Tuesday, September 22, 2009

Shootout in Matamoros

Shootout sparks tension at shops

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Downtown shoppers and business owners were shaken — and law enforcement remained on alert — on Saturday, a day after a shootout in Mexico ricocheted into Brownsville.

"We feel fear because we don’t know who they are or what’s going on," said Maria Theresa Rodriguez, a Harlingen resident shopping for flip-flops on E. Washington Street.

The University of Texas at Brownsville and Texas Southmost College reported that a bullet from the Matamoros shootout on Friday hit the campus Recreation, Education and Kineseology Center and another bullet hit a car parked on campus.

The shooting began at around 1:30 p.m. near Calle Primera and Calle Canales and neighbors in the area told The Brownsville Herald they heard gunshots and loud explosions for more than an hour.

The shooting was said to have continued to the intersection of Calle Nicaragua and Calle Acapulco in Colonia Delicias.

The Mexican Army declined to comment about the shooting or whether there were any injuries.

A Mexican news agency, Milenio Online, reported that the attorney general of the Republic of Mexico told them that there were people detained during the confrontation between the military and armed men.

"When anything like this happens we increase our security around the bridges," Cameron County Sheriff Omar Lucio said on Saturday. "This happened pretty close to the Gateway International Bridge, so we have to increase our vigilance in that area."

The U.S. Border Patrol said that agents were "remaining vigilant."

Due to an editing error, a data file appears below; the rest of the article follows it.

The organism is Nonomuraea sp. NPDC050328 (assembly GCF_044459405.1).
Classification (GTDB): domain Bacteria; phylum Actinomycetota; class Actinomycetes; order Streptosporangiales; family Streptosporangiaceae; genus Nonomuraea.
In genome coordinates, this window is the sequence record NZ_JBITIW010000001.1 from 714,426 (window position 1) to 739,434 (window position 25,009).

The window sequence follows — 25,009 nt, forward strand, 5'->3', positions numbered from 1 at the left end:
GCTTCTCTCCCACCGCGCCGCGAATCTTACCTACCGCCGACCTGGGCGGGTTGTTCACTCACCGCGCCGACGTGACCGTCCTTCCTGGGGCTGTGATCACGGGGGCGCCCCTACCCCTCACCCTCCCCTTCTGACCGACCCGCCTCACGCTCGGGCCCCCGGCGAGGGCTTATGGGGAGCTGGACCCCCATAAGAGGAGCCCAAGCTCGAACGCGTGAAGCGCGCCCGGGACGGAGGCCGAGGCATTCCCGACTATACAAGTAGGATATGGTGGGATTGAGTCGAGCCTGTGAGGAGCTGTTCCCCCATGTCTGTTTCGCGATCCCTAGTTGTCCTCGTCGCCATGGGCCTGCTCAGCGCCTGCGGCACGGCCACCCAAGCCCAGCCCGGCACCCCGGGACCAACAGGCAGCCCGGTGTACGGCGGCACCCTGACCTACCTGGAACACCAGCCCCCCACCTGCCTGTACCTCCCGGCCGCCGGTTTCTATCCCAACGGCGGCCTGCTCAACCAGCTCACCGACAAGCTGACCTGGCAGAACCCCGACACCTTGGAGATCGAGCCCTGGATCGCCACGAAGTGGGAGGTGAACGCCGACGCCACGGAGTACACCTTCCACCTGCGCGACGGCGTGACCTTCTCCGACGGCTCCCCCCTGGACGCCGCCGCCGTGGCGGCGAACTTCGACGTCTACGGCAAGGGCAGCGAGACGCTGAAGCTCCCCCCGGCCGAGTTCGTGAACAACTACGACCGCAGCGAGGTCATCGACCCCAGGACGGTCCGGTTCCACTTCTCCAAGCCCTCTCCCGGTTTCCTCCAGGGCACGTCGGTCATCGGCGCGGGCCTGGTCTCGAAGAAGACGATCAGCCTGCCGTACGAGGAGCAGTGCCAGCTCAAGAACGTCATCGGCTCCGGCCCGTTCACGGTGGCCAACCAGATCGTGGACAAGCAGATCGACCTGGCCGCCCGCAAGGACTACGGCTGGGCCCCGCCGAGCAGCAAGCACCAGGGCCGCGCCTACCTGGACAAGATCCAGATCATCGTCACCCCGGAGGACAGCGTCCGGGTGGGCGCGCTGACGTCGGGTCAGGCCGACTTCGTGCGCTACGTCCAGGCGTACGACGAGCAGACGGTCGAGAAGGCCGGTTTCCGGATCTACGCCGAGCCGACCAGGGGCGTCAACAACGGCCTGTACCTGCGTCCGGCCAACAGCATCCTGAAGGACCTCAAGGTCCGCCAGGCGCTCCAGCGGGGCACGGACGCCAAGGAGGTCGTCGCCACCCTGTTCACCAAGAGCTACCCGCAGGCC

"No one in Border Patrol was shot at," said John Lopez, public affairs officer for the Rio Grande Valley sector of U.S. Border Patrol.

"Our Border Patrol agents are careful because there can be cross border fire," Lopez said. "We continue to remain vigilant in the area considering there is a dangerous situation in our neighboring country, Mexico."

The U.S. government obviously was concerned about the shootout. Officers with U.S. Customs and Border Protection working at the Gateway International Bridge were wearing body armor on Saturday morning.

The Brownsville Police Department said the regular patrol schedule would not be changed on Saturday.

"We’re just advising our patrol officers to stay on their toes," said Lt. Perry Pepin.

UTB-TSC closed the campus on Friday at 5 p.m. and cancelled classes until Tuesday, Sept. 8.

"Due to a shooting incident on the Mexican side of the Rio Grande River and to the lateness of the day, the campus will be closing early. Employees and students are encouraged to leave the campus and to please avoid the University Boulevard area," the school Friday posted on its Web site.

On Saturday, shoppers continued to visit Brownsville’s historic downtown, which edges against the Rio Grande.

At OK Trading, a downtown retail outlet, owner Steve Cho said the shooting had disturbed him and his customers.

"It’s something we worry about because it’s so close by," Cho said. "If there’s something happening over there, it blocks them from the bridge, and our clients won’t come here."

Many of Cho’s customers buy items at his store to sell in Mexico.

"One of my customers was driving home when he was caught in the middle of a (another) shootout," Cho said. "People who used to come here twice a week to buy items now come only once every two weeks."

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